A favorite mommy; a woman with whom I would hope to be friends if we lived closer, broke down last week after class, as she told me about her friend's recent loss. Perfect pregnancy, everything was fine. And then life ripped her off. Her baby died. I believe she gave birth to a son, and I think he had died right before birth - but I am not sure of the details.
But I know her baby died. That is the only important detail. And I can only imagine her pain. Really. This mama got nine months to bond with her baby. To track his development, imagine what he looked like, anticipate his arrival, his existence, to feel him move, to love him. And then she was robbed of that most beautiful moment.
The first moment.
And the rest of it, too.
And her friend, her friend is a beautiful person who asked me what, if anything, she could do. She couldn't even ask those words. I just assumed that was what she was asking when she told me what happened. And, guess what? I don't have the right answer. All I can say is what helped me, and hope that some of it at least, will help this mama too. I am not sure if this was her first child, but I think he was. And yet who considers her a mama besides herself? I hope at least a few other people in her life can give her that hard earned acknowledgment.
But what I told her friend - who is strong and brave enough to want to help - was that these situations are very alike, but very different. Even if the details were more alike, our grief would likely be different. That said, I am still very 'in touch' with my grief, and although I sometimes wonder if I am stuck in 'the anger phase', I was more than willing to share what helped me in those raw first few months. This is not the first time I have been asked this question, either. When people seek me out to ask me what they might be able to say or do that could possibly help, I know right away that these are the best friends. These friends could even possibly save their bereaved friend's life.
When I mentioned that my sister-in-laws cleaned out almost all of Elijah's things from the house and packed them away in the garage, one friend was shocked. She thought it was cruel. I guess it could seem that way to some, but for me I could not look at any of my son's things without being reminded how 'dead' he was. So suddenly. I knew that someday I would want to see his pictures and hold his toys and smell his clothes. But not for months. I asked them to put his things away. I remember coming home from the hospital that morning after Elijah died and calling my friend to come and help me take down his crib. She did. It was excruciating. Excruciating does not even come close. I have yet to find a word that does.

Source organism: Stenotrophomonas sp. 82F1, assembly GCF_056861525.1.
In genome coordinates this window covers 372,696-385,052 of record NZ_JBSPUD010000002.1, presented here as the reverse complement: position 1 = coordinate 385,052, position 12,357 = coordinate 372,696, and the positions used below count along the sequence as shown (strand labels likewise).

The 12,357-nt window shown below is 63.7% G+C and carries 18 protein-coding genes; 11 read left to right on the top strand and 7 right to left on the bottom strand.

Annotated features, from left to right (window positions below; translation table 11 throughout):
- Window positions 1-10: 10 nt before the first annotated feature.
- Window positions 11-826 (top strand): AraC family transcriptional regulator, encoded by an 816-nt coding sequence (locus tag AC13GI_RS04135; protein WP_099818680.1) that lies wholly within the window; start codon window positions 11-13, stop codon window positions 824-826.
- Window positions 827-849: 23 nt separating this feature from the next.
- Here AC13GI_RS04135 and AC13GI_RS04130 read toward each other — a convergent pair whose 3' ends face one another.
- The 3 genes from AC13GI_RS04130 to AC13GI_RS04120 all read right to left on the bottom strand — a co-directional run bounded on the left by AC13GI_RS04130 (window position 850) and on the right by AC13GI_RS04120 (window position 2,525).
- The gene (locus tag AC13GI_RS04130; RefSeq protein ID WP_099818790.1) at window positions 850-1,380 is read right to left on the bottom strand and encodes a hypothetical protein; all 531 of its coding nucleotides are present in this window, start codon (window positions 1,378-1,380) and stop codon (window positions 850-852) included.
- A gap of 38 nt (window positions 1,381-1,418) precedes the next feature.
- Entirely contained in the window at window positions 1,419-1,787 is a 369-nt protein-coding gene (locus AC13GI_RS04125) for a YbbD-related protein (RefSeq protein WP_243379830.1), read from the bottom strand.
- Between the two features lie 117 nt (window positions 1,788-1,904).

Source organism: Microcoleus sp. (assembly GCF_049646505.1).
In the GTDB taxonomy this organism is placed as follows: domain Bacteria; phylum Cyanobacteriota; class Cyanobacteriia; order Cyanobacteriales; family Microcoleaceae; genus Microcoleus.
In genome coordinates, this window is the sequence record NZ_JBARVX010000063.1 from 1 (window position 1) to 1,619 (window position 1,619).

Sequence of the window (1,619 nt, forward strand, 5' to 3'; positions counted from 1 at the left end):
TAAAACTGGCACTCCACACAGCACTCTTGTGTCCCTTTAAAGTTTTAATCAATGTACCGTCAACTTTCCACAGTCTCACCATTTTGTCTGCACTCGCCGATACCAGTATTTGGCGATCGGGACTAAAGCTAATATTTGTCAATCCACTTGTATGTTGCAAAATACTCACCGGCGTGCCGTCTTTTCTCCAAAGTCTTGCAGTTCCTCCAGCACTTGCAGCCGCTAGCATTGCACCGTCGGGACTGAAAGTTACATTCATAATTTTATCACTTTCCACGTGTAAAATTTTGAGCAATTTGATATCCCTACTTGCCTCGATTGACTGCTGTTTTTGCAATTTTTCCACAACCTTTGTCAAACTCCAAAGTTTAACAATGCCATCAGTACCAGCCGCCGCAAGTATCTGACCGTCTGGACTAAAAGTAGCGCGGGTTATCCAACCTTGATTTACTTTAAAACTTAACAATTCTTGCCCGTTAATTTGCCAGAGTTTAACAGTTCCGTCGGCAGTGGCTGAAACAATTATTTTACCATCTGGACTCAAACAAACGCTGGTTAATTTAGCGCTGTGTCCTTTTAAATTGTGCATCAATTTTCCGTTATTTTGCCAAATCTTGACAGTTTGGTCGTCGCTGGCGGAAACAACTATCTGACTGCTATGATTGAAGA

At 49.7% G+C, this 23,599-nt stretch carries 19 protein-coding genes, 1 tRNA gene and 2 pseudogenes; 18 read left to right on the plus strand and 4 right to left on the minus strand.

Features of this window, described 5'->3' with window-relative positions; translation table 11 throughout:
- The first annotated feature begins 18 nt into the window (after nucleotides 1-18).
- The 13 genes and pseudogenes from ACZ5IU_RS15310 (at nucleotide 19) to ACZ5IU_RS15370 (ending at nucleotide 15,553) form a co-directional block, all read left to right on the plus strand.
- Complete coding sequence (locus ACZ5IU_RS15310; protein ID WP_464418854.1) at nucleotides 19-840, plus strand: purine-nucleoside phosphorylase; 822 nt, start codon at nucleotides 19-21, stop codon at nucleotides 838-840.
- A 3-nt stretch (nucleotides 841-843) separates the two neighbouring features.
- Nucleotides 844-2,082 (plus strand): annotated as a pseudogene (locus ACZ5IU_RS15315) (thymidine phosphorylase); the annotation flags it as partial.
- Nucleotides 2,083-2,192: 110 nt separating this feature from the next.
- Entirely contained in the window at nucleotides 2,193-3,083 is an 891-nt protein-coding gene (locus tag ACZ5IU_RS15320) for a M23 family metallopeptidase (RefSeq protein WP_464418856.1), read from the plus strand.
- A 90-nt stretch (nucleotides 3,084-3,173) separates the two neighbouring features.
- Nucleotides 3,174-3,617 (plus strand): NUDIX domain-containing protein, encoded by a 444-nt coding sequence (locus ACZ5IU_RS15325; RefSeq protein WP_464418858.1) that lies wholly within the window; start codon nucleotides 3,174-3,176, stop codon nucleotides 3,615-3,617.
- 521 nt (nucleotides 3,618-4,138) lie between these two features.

After that, I asked that his things be put away, and not by me. I appreciated this help. It paralyzed me to think that I might have to touch it all and put it away myself.
I hope that someone will offer to put his things away and keep them very safe for her - if this is what she wants.
I hope that this mama has a picture of her baby, and I hope that when she is ready to look at it, someone will ask her to share that picture. It is not morbid or grotesque; it is the only photographic remembrance she has and will ever have of her child.
I hope that this mama was able to hold her baby for a long time if she wanted to. I hope that she was able to bathe her baby, and touch his toes and kiss his tiny fingers. I hope that she was able to cry and sing to him until she was ready. (you never are. never. but still you let them go.)
I hope that her friends will ask her about her time with him. I hope that she will talk about it with them soon. I think it helps. Her friends wanted to love that baby too; they are ready to share her tears and her pain. And her anger. Make plenty of room for that.
I hope that someone will offer to make a quilt for this mama out of the clothes and blankies that were meant for this baby. Most mamas will not want to use these in the future. But some will; the clothes will always hold some special significance.
I hope that her friends will call her nearly every day, just to check in. Just to say, "Hi, I was thinking about you and how is your day going, and 'crappy' is a totally acceptable answer."
Just to leave another message and say that she doesn't have to call you back, but you're just checking in, and you will call again later. She doesn't have to pick up. That isn't the point. The point is that she has a lifeline. I am not exaggerating when I say that this 'tactic' saved my life at least once, very likely twice. I had about three friends who called me constantly. For months, maybe a year. And when it had gone on too long without a response, they would ask for one. Just a quick check. But usually I talked. And cried. And sometimes I talked about my baby. And my anger. And they listened to it all. Whether I was talking or not.
Most of all, I wish for her some way of meandering through the following months just seeking some sort of peace, and not seeking 'normal'. I wish that I could speed up time for her; this really is the only concept (time) to which I can attribute any positive measures of healing and coping.
Losing a child feels like the biggest rip-off of your life. It is.
I am truly sorry for your loss. I can not even begin to imagine your pain. I know you have so much love you wanted to share.
I will be here for you.